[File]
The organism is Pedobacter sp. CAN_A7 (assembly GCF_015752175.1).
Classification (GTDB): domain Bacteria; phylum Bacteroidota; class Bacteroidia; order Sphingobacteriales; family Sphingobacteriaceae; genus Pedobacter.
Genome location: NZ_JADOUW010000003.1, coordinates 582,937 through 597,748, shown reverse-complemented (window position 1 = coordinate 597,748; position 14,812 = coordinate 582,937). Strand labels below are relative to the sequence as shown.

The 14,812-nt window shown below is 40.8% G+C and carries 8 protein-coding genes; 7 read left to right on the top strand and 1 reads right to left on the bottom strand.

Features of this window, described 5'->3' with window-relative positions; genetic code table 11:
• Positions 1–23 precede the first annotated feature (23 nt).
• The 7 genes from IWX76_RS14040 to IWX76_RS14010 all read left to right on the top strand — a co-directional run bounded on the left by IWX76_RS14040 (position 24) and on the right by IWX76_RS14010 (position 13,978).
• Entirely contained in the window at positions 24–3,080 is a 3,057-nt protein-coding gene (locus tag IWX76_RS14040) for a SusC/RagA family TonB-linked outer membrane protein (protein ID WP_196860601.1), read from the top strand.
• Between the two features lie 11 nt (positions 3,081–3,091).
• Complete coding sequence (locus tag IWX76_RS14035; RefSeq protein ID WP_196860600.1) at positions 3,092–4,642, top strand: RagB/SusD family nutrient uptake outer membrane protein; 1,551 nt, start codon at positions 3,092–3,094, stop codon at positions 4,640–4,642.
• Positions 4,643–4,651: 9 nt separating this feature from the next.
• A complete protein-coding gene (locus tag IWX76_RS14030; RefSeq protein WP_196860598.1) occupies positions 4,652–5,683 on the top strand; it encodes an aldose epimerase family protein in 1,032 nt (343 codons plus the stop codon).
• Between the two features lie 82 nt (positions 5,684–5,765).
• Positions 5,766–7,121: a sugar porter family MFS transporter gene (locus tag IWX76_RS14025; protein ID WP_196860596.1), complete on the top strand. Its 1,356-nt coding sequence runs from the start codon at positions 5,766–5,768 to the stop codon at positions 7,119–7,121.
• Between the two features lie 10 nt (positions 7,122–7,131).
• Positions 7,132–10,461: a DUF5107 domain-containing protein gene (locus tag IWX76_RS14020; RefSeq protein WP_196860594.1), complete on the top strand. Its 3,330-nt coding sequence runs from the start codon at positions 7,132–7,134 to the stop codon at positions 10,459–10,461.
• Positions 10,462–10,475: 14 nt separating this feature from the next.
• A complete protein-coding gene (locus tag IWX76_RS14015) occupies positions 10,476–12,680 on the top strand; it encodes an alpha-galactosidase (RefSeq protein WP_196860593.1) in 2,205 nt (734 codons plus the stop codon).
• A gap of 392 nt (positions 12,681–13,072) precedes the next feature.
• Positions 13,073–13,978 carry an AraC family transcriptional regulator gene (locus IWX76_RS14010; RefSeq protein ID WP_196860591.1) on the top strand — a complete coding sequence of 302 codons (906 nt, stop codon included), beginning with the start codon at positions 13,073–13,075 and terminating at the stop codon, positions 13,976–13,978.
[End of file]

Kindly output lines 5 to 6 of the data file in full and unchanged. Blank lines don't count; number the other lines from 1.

Features of this window, described 5'->3' with window-relative positions; genetic code table 11:
• Positions 1–23 precede the first annotated feature (23 nt).